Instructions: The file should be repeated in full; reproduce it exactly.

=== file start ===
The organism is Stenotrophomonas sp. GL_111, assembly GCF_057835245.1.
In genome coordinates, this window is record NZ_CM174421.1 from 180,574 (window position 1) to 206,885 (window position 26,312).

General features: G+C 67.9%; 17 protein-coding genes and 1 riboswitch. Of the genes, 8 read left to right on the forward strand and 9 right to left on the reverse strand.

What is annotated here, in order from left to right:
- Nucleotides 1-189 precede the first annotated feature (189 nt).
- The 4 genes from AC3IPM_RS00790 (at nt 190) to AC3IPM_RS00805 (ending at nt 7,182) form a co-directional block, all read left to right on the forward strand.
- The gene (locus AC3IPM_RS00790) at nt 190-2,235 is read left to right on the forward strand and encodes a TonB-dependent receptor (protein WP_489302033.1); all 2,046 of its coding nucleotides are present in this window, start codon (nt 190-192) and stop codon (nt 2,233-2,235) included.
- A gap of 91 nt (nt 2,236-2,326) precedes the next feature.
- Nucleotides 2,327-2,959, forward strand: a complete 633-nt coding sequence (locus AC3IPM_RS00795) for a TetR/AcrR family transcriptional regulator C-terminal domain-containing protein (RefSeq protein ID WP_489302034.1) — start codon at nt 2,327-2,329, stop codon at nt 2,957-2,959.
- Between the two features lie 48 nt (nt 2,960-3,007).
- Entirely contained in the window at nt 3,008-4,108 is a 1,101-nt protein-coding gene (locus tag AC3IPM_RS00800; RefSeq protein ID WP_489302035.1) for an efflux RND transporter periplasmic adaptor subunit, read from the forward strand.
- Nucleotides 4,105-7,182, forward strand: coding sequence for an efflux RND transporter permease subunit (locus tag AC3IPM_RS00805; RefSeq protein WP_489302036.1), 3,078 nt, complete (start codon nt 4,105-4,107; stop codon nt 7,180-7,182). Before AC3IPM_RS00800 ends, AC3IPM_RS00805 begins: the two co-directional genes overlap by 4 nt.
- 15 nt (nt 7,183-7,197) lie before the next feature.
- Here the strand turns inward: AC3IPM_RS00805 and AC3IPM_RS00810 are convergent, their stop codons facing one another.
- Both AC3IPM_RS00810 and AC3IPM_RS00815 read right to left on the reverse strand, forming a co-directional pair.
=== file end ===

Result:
The organism is Stenotrophomonas sp. GL_111, assembly GCF_057835245.1.
In genome coordinates, this window is record NZ_CM174421.1 from 180,574 (window position 1) to 206,885 (window position 26,312).

General features: G+C 67.9%; 17 protein-coding genes and 1 riboswitch. Of the genes, 8 read left to right on the forward strand and 9 right to left on the reverse strand.

What is annotated here, in order from left to right:
- Nucleotides 1-189 precede the first annotated feature (189 nt).
- The 4 genes from AC3IPM_RS00790 (at nt 190) to AC3IPM_RS00805 (ending at nt 7,182) form a co-directional block, all read left to right on the forward strand.
- The gene (locus AC3IPM_RS00790) at nt 190-2,235 is read left to right on the forward strand and encodes a TonB-dependent receptor (protein WP_489302033.1); all 2,046 of its coding nucleotides are present in this window, start codon (nt 190-192) and stop codon (nt 2,233-2,235) included.
- A gap of 91 nt (nt 2,236-2,326) precedes the next feature.
- Nucleotides 2,327-2,959, forward strand: a complete 633-nt coding sequence (locus AC3IPM_RS00795) for a TetR/AcrR family transcriptional regulator C-terminal domain-containing protein (RefSeq protein ID WP_489302034.1) — start codon at nt 2,327-2,329, stop codon at nt 2,957-2,959.
- Between the two features lie 48 nt (nt 2,960-3,007).
- Entirely contained in the window at nt 3,008-4,108 is a 1,101-nt protein-coding gene (locus tag AC3IPM_RS00800; RefSeq protein ID WP_489302035.1) for an efflux RND transporter periplasmic adaptor subunit, read from the forward strand.
- Nucleotides 4,105-7,182, forward strand: coding sequence for an efflux RND transporter permease subunit (locus tag AC3IPM_RS00805; RefSeq protein WP_489302036.1), 3,078 nt, complete (start codon nt 4,105-4,107; stop codon nt 7,180-7,182). Before AC3IPM_RS00800 ends, AC3IPM_RS00805 begins: the two co-directional genes overlap by 4 nt.
- 15 nt (nt 7,183-7,197) lie before the next feature.
- Here the strand turns inward: AC3IPM_RS00805 and AC3IPM_RS00810 are convergent, their stop codons facing one another.
- Both AC3IPM_RS00810 and AC3IPM_RS00815 read right to left on the reverse strand, forming a co-directional pair.